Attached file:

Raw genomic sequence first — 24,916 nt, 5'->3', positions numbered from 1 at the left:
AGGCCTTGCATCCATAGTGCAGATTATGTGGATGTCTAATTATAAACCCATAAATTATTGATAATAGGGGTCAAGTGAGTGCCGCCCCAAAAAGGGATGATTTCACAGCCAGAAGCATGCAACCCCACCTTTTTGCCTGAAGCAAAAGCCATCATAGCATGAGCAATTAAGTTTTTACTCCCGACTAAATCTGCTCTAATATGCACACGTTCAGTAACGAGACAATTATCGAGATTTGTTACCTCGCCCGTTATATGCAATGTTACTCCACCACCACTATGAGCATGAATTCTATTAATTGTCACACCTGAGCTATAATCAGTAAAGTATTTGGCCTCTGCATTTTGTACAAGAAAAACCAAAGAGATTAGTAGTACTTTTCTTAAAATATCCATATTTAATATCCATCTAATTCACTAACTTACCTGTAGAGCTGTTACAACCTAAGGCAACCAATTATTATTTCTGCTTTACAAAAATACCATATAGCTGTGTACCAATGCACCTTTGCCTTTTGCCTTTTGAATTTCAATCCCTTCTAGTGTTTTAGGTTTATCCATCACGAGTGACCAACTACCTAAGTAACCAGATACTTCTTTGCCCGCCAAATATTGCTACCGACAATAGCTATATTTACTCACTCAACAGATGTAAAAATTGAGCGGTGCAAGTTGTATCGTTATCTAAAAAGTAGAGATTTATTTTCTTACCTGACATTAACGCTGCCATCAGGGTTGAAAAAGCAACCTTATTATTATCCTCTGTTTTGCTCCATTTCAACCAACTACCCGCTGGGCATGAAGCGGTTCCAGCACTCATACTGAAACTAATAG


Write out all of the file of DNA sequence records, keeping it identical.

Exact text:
Raw genomic sequence first — 24,916 nt, 5'->3', positions numbered from 1 at the left:
AGGCCTTGCATCCATAGTGCAGATTATGTGGATGTCTAATTATAAACCCATAAATTATTGATAATAGGGGTCAAGTGAGTGCCGCCCCAAAAAGGGATGATTTCACAGCCAGAAGCATGCAACCCCACCTTTTTGCCTGAAGCAAAAGCCATCATAGCATGAGCAATTAAGTTTTTACTCCCGACTAAATCTGCTCTAATATGCACACGTTCAGTAACGAGACAATTATCGAGATTTGTTACCTCGCCCGTTATATGCAATGTTACTCCACCACCACTATGAGCATGAATTCTATTAATTGTCACACCTGAGCTATAATCAGTAAAGTATTTGGCCTCTGCATTTTGTACAAGAAAAACCAAAGAGATTAGTAGTACTTTTCTTAAAATATCCATATTTAATATCCATCTAATTCACTAACTTACCTGTAGAGCTGTTACAACCTAAGGCAACCAATTATTATTTCTGCTTTACAAAAATACCATATAGCTGTGTACCAATGCACCTTTGCCTTTTGCCTTTTGAATTTCAATCCCTTCTAGTGTTTTAGGTTTATCCATCACGAGTGACCAACTACCTAAGTAACCAGATACTTCTTTGCCCGCCAAATATTGCTACCGACAATAGCTATATTTACTCACTCAACAGATGTAAAAATTGAGCGGTGCAAGTTGTATCGTTATCTAAAAAGTAGAGATTTATTTTCTTACCTGACATTAACGCTGCCATCAGGGTTGAAAAAGCAACCTTATTATTATCCTCTGTTTTGCTCCATTTCAACCAACTACCCGCTGGGCATGAAGCGGTTCCAGCACTCATACTGAAACTAATAG